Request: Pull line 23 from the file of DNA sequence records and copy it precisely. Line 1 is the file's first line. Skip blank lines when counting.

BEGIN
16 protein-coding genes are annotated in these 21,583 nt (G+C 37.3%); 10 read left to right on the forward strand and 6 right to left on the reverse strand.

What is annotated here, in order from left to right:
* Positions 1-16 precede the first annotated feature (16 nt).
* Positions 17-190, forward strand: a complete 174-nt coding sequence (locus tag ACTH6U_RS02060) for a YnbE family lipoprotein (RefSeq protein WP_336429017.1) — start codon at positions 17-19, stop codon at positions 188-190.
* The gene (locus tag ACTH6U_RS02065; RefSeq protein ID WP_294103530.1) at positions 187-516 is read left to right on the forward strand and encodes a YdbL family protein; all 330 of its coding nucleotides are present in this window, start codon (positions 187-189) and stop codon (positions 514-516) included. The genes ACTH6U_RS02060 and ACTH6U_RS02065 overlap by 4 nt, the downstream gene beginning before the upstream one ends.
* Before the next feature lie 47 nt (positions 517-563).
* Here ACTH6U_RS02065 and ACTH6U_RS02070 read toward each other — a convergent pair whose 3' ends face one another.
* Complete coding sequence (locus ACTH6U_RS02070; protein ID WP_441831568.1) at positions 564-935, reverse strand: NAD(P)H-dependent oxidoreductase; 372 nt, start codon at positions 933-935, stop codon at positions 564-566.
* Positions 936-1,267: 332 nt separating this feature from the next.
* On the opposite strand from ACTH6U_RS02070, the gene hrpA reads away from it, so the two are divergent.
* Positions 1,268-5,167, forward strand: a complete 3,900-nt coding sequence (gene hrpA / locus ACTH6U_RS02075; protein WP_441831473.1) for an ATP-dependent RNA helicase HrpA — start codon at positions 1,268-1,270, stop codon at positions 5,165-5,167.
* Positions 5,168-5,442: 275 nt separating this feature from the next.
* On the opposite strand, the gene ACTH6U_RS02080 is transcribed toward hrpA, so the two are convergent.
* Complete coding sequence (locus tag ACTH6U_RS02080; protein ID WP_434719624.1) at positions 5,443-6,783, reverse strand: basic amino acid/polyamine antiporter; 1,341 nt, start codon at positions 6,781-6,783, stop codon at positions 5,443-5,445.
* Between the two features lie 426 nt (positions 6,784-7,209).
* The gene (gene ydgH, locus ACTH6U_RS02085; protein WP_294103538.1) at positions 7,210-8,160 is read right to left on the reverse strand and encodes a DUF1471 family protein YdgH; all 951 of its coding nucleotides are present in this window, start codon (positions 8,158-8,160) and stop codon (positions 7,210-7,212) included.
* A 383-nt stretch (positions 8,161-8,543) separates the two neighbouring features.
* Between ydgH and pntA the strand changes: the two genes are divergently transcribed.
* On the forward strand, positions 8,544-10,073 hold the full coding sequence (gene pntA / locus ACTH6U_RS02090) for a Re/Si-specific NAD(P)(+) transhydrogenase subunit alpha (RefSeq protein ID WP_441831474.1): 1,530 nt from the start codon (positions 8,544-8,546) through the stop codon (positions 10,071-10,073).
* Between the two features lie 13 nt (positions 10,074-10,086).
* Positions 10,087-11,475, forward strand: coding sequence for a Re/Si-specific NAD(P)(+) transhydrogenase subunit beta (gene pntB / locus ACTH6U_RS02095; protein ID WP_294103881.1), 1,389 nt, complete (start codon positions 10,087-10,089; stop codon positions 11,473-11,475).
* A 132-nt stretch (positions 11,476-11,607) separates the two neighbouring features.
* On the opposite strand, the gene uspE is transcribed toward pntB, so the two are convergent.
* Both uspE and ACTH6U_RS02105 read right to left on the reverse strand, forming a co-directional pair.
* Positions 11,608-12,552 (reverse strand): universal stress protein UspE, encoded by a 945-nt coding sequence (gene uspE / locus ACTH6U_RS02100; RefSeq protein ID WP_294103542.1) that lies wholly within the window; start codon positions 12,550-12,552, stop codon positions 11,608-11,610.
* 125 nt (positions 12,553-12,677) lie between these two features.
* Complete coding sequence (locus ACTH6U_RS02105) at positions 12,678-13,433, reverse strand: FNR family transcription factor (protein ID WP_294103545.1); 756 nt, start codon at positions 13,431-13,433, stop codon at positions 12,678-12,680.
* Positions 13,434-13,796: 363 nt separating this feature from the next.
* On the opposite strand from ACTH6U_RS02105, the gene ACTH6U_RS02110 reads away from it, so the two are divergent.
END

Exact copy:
* On the opposite strand, the gene uspE is transcribed toward pntB, so the two are convergent.